In this particular book, The New Calvinism Considered: A Personal and Pastoral Assessment, he is tackling a tricky subject to define, much less assess. Admitting that a final and conclusive assessment is not possible (13), Walker nonetheless attempts his own personal assessment conducted from a pastoral perspective. In that regard, it is neither comprehensive in scope or academic in tone (though something like that might be forthcoming from other observers).
Instead, in quick succession he offers an orientation chapter, a rundown of salient characteristics of the movement, a chapter on commendations, followed by critiques and some concluding counsel. The organization of the book is wonderfully alliterative, and the whole is easily readable in a long morning (I came home to it after Thanksgiving break and had finished it by 10 Monday morning).
Though I am generally sympathetic to Walker’s project (and generally take notice of books that Carl Trueman recommends), there are several difficulties in his work. The first of which, and something Walker somewhat concedes, is that the “new Calvinism” is tricky to concretely define. It is certainly a movement of the young, restless, and more or less Reformed led by older (for the most part), rested, and also more or less Reformed. I say “more or less” because many of the figures Walker highlights are Baptists or non-denominational. At the end of the book there is a glossary of “individuals of note” that gives you a snippet of the background of some of the figures Walker mentions. A few Presbyterians show up, but for the most part, we are talking about people who do not necessarily subscribe to the Reformed confessions (and so would not be considered completely Reformed by the people who do, though that is different topic I don’t have space for here).
Because of that, the “new Calvinism” is almost by default an abstract notion to describe a loose coalition of people who like John Piper and TULIP, but might also describe themselves as charismatic and go to a non-denominational church. Their bookshelf would be full of Carson, Keller, Piper as well as the entire Re:Lit series. They might strongly associate with The Gospel Coalition and Together For The Gospel, and probably read Justin Taylor’s blog. In short, we’re talking about the semi-Calvinistic resurgence movement within the evangelical world in America primarily.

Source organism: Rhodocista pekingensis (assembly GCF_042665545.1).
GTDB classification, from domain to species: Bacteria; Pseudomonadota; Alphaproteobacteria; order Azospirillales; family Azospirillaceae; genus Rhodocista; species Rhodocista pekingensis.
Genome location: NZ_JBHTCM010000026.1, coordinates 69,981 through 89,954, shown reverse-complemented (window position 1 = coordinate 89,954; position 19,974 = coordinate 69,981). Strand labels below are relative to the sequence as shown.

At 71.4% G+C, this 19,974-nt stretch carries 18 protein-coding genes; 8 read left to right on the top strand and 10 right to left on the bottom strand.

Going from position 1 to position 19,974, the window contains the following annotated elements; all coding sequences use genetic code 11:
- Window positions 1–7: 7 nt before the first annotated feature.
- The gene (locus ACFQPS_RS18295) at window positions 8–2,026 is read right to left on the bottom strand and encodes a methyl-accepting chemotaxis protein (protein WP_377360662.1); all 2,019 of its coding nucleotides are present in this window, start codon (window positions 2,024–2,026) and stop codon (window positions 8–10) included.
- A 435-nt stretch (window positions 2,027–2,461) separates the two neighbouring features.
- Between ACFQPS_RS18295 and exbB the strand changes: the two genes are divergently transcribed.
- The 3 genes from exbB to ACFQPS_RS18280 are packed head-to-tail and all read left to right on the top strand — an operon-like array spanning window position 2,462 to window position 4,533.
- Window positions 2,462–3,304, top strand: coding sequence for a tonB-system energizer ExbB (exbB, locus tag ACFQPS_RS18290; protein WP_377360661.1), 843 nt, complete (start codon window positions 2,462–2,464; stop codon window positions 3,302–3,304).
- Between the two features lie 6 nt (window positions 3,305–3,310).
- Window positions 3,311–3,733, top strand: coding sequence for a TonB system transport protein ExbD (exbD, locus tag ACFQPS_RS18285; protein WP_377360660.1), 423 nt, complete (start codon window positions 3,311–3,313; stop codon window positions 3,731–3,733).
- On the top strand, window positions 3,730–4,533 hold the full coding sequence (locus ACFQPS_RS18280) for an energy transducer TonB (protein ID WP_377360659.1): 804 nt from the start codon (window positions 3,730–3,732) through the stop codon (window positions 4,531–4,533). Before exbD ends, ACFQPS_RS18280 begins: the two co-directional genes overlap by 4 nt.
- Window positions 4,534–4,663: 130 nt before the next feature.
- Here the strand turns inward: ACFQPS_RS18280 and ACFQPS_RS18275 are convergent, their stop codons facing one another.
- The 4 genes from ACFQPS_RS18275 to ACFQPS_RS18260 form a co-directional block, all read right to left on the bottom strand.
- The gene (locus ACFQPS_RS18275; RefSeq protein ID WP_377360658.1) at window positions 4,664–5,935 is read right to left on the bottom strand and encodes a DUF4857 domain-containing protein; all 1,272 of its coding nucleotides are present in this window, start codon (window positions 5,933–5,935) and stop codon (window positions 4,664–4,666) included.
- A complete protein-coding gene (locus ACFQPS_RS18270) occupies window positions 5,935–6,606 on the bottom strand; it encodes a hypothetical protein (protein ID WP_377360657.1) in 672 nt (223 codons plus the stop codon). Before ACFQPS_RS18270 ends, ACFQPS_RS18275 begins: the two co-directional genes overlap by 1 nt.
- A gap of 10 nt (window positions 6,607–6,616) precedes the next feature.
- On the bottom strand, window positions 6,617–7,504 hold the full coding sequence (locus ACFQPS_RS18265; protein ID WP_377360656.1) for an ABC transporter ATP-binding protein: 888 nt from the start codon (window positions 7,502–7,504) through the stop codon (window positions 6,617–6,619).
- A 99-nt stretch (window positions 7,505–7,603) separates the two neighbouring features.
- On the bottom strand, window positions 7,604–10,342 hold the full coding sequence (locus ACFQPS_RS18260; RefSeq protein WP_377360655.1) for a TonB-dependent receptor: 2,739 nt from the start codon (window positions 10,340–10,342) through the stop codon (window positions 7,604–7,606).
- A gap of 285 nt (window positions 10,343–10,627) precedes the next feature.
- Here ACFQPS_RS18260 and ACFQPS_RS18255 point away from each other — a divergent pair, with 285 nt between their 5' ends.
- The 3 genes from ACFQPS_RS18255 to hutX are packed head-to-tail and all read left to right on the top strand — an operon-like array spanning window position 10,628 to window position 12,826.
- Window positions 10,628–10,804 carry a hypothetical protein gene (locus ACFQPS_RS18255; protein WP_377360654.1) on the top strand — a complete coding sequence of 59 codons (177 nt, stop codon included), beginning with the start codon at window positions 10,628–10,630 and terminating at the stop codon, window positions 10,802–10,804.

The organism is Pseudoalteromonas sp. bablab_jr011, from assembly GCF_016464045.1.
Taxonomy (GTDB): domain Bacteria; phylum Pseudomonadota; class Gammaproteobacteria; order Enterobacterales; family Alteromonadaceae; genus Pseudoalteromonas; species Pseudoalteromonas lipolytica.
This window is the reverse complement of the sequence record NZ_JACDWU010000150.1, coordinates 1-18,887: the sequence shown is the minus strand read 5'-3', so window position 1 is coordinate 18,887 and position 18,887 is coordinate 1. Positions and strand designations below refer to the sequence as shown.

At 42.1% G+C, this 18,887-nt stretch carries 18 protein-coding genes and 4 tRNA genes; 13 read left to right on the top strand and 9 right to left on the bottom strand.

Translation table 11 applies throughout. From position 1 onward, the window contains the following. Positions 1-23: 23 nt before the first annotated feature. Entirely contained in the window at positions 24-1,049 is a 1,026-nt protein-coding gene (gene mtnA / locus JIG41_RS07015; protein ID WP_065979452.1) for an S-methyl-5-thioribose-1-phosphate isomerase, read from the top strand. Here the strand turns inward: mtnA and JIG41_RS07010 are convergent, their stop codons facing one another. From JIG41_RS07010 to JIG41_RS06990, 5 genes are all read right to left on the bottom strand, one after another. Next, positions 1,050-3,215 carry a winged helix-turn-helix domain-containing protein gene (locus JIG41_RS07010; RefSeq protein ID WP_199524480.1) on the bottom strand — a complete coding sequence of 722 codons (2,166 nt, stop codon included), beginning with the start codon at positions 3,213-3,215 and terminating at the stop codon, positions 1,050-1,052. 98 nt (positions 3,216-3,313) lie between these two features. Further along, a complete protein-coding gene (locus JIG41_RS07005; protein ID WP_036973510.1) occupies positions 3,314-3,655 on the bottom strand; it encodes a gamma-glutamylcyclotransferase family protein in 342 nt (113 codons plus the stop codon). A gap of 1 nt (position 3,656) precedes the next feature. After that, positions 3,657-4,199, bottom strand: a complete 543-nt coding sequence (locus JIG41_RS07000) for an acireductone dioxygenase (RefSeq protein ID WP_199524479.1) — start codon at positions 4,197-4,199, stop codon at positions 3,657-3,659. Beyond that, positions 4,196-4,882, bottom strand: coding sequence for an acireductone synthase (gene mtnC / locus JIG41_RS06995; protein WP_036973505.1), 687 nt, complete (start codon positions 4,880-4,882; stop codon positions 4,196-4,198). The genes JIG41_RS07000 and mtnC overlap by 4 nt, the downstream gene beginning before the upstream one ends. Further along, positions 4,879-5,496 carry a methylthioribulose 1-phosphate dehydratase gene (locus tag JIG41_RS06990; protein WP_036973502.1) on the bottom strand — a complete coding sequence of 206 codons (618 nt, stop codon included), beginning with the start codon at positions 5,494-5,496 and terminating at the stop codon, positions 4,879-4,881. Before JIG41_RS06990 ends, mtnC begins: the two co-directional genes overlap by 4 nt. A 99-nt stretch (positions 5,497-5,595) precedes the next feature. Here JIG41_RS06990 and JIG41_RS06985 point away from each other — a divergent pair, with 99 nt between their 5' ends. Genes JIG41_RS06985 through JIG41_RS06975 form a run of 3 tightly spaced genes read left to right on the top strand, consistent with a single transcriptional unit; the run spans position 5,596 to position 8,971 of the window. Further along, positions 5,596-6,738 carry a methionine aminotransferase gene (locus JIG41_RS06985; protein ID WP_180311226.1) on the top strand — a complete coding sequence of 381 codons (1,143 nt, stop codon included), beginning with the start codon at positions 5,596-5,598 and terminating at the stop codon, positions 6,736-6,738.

Even without a general definition, I had a good intuitive sense of what Walker was talking about. As he offered his defining characteristics, I would agree with his list:
- Calvinistic (20-23)
- Character-driven (23-33)
- Coalition and Conference laden (33-37)
- Consolidated (i.e. solidified and somewhat slowing, 38-39)
Similarly, I’m glad he spent the following chapter commending what he could about the movement. Unfortunately, he overqualified most of his praise, or retained rhetoric that tainted it. As an example, consider this comment on Al Mohler:
There is eloquent testimony to this [a return to more biblical tracks in seminaries] in such developments as the so-called Calvinist resurgence among Southern Baptists, largely reflecting the committed stand and sterling work of Al Mohler and others of his ilk in environments like Southern Seminary in Louisville, supported by such movements as Mark Dever’s 9Marks (42-43)
The word “ilk” itself doesn’t have negative overtones, but it seems often used in that way. This may be a breakdown between an English author and an American reader (the word originates in Scotland), but using “ilk” to describe a group of people in the midst of commending them feels like a mixed message. Maybe not Walker’s intention, but is definitely a way it could be construed.
That’s essentially a minor point in the midst of Walker’s genuine commendations, which are the following: